If there was a gifted school program for destruction, our son would graduate at the top of his class. Breaking things is his superpower so, when I was approached to test the durability of the legendary Fiestaware dinnerware set, it was clear that I had a secret weapon in our seven-year-old Tasmanian devil. It’s both impressive and astonishing how quickly he can destroy “durable” objects with aplomb. When I told him I was testing plates, he was eager to help.
I was not surprised when, within five minutes of receiving our Fiestaware set, he tipped over the freshly opened box on our hardwood floor. Game on, Fiestaware. Game on.
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What is Fiestaware
American-manufactured in West Virginia since its 1936 inception, Fiestaware has gained a cult following over the past 85 years. In fact, it has been dubbed the “most collected brand of china in the United States.” Collectors obsessed with finding pre-1973 Fiestaware are willing to pay top dollar for vintage pieces in discontinued colors and styles.
The company took a 12-year hiatus from production in the ’70s and early ’80s, but when they realized how enthusiastic the following was for their durable and colorful pieces, production geared up again in 1985 and the popularity of Fiestaware soared once again.
I grew up in a Corelle household without any real experience with Fiestaware. Recently, though, our decade-old tableware has started to show its age. As we begin to look at having our son help out with chores that involve setting the table and loading the dishwasher, we realized that we should start looking into a more durable daily set.
What we ordered
All arrived in vibrant, saturated colors that practically beg for you to fill them with rainbow-colored meals and farmer’s market-fresh vegetables.
The 4-piece place setting comes with a 10.5-inch dinner plate, a 7.25-inch salad plate, a 19-ounce medium bowl, and a 10-ounce mug. The place setting, like the 64-oz bowl and mini pitcher, are all dishwasher, oven, and microwave safe, and they all come with an impressive 5-year warranty against chips. That warranty seemed pretty bold considering how these pieces tend to be favorites of families, so my son and I attempted to inflict 5 years of wear and tear on these pieces over a one-month period.
What I like
There’s a reason why these plates have garnered near-obsessive love for almost 90 years: They are darn pretty. The colors are not only stunning, they’re joy inducing—these pieces are fun and festive and beautifully designed. I wanted to take photos of my meals by virtue of having these plates and bowls in my possession. I didn’t because I don’t actually like to cook—but if I did like to cook my Instagram feed would have been full.
Vibrant colors and cool art deco styling aside, these pieces are work horses. My son and I dropped the dinner plate and a randomly-selected piece every day for a month, from a height of about 3 feet, on our linoleum floor. Over the course of time, none have shown a ding or a scratch and they still look just as good as the day we got them.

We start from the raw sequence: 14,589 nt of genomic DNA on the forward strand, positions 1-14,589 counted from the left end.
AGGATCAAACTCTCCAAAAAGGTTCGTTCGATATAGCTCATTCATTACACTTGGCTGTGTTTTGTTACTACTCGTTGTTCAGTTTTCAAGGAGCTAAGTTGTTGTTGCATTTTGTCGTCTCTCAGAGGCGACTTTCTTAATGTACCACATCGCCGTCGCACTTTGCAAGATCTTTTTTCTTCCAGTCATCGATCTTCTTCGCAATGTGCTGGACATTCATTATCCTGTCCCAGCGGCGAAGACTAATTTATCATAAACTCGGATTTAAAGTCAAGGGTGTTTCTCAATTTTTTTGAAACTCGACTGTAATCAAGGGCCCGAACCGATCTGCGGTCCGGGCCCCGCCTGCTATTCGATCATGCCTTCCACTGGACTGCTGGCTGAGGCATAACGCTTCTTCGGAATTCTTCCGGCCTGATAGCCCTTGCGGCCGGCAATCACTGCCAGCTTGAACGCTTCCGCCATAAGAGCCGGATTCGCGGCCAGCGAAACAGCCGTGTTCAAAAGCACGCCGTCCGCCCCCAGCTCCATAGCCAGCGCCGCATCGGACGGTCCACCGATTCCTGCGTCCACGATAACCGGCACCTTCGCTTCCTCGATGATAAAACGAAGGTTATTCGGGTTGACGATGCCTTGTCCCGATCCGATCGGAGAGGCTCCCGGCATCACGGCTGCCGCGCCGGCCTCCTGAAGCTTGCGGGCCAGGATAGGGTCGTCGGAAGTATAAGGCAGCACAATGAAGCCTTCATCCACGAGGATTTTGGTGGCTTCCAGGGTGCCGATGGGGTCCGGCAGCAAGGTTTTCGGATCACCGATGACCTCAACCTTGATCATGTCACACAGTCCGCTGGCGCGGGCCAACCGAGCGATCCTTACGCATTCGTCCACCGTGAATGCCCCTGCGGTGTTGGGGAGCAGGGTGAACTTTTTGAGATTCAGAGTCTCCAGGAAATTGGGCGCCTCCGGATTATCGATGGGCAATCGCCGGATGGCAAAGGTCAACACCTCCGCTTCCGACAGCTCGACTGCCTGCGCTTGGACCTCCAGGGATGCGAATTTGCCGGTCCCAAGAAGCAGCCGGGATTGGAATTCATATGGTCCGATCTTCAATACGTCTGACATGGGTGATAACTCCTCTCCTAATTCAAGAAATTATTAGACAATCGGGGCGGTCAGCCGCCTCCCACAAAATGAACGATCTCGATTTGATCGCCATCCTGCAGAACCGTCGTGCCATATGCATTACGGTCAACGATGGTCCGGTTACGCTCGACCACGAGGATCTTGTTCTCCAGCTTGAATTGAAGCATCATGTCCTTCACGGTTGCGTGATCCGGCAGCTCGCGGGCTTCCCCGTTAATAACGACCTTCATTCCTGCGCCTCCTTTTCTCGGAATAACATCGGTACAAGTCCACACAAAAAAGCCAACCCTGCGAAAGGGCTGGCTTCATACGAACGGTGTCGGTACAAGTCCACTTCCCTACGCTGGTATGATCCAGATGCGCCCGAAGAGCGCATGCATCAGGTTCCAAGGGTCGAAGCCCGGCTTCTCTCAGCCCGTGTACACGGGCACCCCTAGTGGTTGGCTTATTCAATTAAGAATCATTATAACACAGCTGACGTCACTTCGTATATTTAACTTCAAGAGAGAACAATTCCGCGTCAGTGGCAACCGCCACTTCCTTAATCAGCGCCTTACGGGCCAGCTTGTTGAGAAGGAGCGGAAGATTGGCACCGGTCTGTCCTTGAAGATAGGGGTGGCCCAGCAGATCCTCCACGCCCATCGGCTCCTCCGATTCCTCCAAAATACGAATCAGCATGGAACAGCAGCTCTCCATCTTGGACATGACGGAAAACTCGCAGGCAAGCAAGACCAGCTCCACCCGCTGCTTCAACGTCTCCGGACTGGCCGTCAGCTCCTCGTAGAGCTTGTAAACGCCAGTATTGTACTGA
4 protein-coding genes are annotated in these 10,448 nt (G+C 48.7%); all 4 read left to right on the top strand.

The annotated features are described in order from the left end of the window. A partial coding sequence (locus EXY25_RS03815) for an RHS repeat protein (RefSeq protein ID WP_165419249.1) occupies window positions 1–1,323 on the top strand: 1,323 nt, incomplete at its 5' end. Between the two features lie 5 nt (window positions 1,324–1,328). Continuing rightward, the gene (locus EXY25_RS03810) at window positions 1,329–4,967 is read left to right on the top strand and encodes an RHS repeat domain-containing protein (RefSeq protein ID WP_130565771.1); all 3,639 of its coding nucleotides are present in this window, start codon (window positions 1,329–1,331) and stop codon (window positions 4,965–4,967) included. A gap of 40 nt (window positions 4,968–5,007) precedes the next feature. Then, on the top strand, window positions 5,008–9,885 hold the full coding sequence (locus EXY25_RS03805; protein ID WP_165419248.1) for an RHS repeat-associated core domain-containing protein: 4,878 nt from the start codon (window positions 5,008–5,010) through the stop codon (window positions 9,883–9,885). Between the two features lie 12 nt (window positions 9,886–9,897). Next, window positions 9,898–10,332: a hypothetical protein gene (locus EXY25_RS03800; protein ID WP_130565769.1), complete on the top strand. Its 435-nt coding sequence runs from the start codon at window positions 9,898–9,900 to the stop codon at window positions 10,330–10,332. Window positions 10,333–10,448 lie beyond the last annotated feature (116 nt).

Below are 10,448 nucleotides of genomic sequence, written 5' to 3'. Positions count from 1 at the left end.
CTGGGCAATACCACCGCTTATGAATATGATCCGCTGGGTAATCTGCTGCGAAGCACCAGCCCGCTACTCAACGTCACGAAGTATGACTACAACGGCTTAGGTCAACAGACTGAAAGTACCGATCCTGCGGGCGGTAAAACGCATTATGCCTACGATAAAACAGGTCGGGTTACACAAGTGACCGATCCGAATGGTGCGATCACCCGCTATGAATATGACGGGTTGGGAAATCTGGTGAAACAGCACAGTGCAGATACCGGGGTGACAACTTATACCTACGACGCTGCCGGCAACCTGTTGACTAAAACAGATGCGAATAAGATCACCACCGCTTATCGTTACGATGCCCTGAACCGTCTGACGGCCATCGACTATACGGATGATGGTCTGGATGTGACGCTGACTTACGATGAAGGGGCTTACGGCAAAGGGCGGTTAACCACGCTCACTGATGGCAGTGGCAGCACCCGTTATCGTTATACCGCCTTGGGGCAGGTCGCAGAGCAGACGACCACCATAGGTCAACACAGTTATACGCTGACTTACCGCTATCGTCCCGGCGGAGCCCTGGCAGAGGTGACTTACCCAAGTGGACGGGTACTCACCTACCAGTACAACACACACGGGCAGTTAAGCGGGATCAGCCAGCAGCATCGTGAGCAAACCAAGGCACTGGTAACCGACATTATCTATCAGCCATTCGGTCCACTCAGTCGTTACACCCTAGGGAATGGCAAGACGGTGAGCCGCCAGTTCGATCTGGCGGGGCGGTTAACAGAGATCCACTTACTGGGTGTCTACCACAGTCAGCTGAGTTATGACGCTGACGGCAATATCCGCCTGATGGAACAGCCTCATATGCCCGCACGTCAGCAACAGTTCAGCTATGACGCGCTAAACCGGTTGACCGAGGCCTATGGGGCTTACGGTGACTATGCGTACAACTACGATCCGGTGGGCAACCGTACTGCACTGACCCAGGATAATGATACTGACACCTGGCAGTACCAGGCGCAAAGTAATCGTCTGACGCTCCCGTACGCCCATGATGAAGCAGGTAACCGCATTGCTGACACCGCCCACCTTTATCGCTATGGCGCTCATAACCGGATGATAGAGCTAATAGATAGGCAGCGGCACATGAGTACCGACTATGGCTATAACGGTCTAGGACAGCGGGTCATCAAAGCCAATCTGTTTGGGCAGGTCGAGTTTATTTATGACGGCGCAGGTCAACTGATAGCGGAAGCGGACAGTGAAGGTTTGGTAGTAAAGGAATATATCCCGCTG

We found each piece washes well on the bottom shelf of the dishwasher on the heavy wash setting, and all live up to the promise of being both microwave- and oven-safe.
The pedestal bowl came out as our favorite piece throughout testing, and it’s going to be my hostess gift of choice going forward. It’s perfectly sized, sturdy, and—even though we thought the pedestal might make it tip when serving—it’s stable, while looking elegant.
In spite of all the wear we tried to inflict on these dishes—both intended and unintended—we were incapable of breaking them through fairly rigorous use. If you’re looking for a durable set of dinnerware, we’ve found a winner.
What I don’t like
As much as I was impressed with the durability of the pieces, the 4-piece set fell short when it came to actual function. Of the 4-piece place setting, only the dinner plate had the functionality I hoped for.
The salad plate was sized like an afterthought by someone who loathes leafy greens. It was barely big enough to fit a reasonably-sized salad, and if you hope to serve pie on it, be ready to get some crumbs on your table. The mug had a finger loop that was too small to allow you to hold it without scalding your knuckle, and the accompanying bowl was better suited as a dog bowl than a cereal bowl.
Should you buy Fiesta dinnerware?
The serving bowl is an absolute winner, and I plan to not only buy myself one, but I already have purchased two as gifts for friends. The small pitcher is adorable and the perfect vessel for maple syrup or warm sauces like hot fudge or caramel. The table settings, while not perfect, still had their pluses but, when you start to buy the more functional pieces they start to hit a higher price point and the wow-factor of their affordability starts to wear off.
After trying these dishes, I won’t be buying the standard 4-piece set for myself. But, Fiestaware, arguably, isn’t about having a complete set. Part of the beauty of Fiestaware is the mix-and-match nature of the saturated color schemes—which complement each other and feel more expressive when combined.
From what I can see, collectors don’t actually rush towards completed monochrome sets, but really love finding a particular color that might complement what they already have. With that in mind, I’d say if the overall design appeals to you, you likely won’t regret investing in Fiestaware. These pieces are going to last forever, so don’t settle for the entry-level styles. Do it up and splurge on the good stuff, and you’ll likely be happy for as long as you have these fun pieces gracing your table.
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Prices were accurate at the time this article was published but may change over time.
This article originally appeared on Reviewed: We tried Fiestaware and here's what we think of it